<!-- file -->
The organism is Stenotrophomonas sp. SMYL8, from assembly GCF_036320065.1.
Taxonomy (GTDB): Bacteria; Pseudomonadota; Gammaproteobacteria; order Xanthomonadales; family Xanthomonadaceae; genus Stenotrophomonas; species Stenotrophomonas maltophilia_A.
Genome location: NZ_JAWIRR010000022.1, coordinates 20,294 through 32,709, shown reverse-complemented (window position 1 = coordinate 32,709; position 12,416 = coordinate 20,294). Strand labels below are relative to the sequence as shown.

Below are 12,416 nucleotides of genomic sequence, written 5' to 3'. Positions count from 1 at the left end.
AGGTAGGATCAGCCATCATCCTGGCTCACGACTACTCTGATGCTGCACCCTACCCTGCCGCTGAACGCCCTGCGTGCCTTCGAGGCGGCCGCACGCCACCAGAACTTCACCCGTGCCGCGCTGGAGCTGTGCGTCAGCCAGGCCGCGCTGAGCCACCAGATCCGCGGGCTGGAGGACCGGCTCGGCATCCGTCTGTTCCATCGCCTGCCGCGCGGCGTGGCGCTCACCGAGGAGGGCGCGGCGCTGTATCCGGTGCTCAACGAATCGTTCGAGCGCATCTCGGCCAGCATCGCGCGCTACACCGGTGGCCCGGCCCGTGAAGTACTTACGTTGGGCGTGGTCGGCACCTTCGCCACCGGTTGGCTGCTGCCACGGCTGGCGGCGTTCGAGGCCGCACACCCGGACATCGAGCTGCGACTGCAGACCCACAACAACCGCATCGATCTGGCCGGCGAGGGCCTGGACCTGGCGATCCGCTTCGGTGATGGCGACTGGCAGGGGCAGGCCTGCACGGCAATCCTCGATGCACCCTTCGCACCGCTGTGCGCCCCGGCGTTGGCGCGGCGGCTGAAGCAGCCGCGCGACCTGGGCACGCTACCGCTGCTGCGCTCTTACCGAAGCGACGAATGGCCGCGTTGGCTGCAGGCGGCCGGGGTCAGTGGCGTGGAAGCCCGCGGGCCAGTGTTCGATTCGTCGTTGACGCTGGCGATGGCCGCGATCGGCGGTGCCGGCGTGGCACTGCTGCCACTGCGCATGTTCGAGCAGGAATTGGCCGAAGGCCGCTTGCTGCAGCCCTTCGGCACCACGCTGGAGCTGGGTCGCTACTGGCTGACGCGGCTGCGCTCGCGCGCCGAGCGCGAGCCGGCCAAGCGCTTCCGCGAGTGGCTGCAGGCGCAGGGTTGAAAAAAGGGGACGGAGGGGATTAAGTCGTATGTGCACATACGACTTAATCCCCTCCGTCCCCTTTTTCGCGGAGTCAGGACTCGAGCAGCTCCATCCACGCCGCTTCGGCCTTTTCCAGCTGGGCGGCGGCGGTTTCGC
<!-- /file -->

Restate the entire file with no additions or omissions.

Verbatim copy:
The organism is Stenotrophomonas sp. SMYL8, from assembly GCF_036320065.1.
Taxonomy (GTDB): Bacteria; Pseudomonadota; Gammaproteobacteria; order Xanthomonadales; family Xanthomonadaceae; genus Stenotrophomonas; species Stenotrophomonas maltophilia_A.
Genome location: NZ_JAWIRR010000022.1, coordinates 20,294 through 32,709, shown reverse-complemented (window position 1 = coordinate 32,709; position 12,416 = coordinate 20,294). Strand labels below are relative to the sequence as shown.

Below are 12,416 nucleotides of genomic sequence, written 5' to 3'. Positions count from 1 at the left end.
AGGTAGGATCAGCCATCATCCTGGCTCACGACTACTCTGATGCTGCACCCTACCCTGCCGCTGAACGCCCTGCGTGCCTTCGAGGCGGCCGCACGCCACCAGAACTTCACCCGTGCCGCGCTGGAGCTGTGCGTCAGCCAGGCCGCGCTGAGCCACCAGATCCGCGGGCTGGAGGACCGGCTCGGCATCCGTCTGTTCCATCGCCTGCCGCGCGGCGTGGCGCTCACCGAGGAGGGCGCGGCGCTGTATCCGGTGCTCAACGAATCGTTCGAGCGCATCTCGGCCAGCATCGCGCGCTACACCGGTGGCCCGGCCCGTGAAGTACTTACGTTGGGCGTGGTCGGCACCTTCGCCACCGGTTGGCTGCTGCCACGGCTGGCGGCGTTCGAGGCCGCACACCCGGACATCGAGCTGCGACTGCAGACCCACAACAACCGCATCGATCTGGCCGGCGAGGGCCTGGACCTGGCGATCCGCTTCGGTGATGGCGACTGGCAGGGGCAGGCCTGCACGGCAATCCTCGATGCACCCTTCGCACCGCTGTGCGCCCCGGCGTTGGCGCGGCGGCTGAAGCAGCCGCGCGACCTGGGCACGCTACCGCTGCTGCGCTCTTACCGAAGCGACGAATGGCCGCGTTGGCTGCAGGCGGCCGGGGTCAGTGGCGTGGAAGCCCGCGGGCCAGTGTTCGATTCGTCGTTGACGCTGGCGATGGCCGCGATCGGCGGTGCCGGCGTGGCACTGCTGCCACTGCGCATGTTCGAGCAGGAATTGGCCGAAGGCCGCTTGCTGCAGCCCTTCGGCACCACGCTGGAGCTGGGTCGCTACTGGCTGACGCGGCTGCGCTCGCGCGCCGAGCGCGAGCCGGCCAAGCGCTTCCGCGAGTGGCTGCAGGCGCAGGGTTGAAAAAAGGGGACGGAGGGGATTAAGTCGTATGTGCACATACGACTTAATCCCCTCCGTCCCCTTTTTCGCGGAGTCAGGACTCGAGCAGCTCCATCCACGCCGCTTCGGCCTTTTCCAGCTGGGCGGCGGCGGTTTCGC